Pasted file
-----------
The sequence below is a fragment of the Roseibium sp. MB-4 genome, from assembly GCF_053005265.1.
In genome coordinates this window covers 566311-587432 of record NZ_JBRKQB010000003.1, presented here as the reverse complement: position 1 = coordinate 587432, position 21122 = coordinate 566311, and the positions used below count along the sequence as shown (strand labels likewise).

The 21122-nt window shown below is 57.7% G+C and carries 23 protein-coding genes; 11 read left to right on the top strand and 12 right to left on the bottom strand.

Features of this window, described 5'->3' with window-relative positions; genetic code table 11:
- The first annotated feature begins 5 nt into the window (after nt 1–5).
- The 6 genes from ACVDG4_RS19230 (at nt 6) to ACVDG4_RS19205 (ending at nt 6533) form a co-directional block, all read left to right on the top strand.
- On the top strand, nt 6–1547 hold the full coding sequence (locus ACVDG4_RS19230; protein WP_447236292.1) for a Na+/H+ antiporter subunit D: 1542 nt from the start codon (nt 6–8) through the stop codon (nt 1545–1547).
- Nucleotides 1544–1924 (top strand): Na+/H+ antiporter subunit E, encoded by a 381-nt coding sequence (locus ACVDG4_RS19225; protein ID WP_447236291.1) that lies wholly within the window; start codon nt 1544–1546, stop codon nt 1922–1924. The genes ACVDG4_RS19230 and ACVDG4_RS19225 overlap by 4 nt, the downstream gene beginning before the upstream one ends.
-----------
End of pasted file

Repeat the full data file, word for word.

The sequence below is a fragment of the Roseibium sp. MB-4 genome, from assembly GCF_053005265.1.
In genome coordinates this window covers 566311-587432 of record NZ_JBRKQB010000003.1, presented here as the reverse complement: position 1 = coordinate 587432, position 21122 = coordinate 566311, and the positions used below count along the sequence as shown (strand labels likewise).

The 21122-nt window shown below is 57.7% G+C and carries 23 protein-coding genes; 11 read left to right on the top strand and 12 right to left on the bottom strand.

Features of this window, described 5'->3' with window-relative positions; genetic code table 11:
- The first annotated feature begins 5 nt into the window (after nt 1–5).
- The 6 genes from ACVDG4_RS19230 (at nt 6) to ACVDG4_RS19205 (ending at nt 6533) form a co-directional block, all read left to right on the top strand.
- On the top strand, nt 6–1547 hold the full coding sequence (locus ACVDG4_RS19230; protein WP_447236292.1) for a Na+/H+ antiporter subunit D: 1542 nt from the start codon (nt 6–8) through the stop codon (nt 1545–1547).
- Nucleotides 1544–1924 (top strand): Na+/H+ antiporter subunit E, encoded by a 381-nt coding sequence (locus ACVDG4_RS19225; protein ID WP_447236291.1) that lies wholly within the window; start codon nt 1544–1546, stop codon nt 1922–1924. The genes ACVDG4_RS19230 and ACVDG4_RS19225 overlap by 4 nt, the downstream gene beginning before the upstream one ends.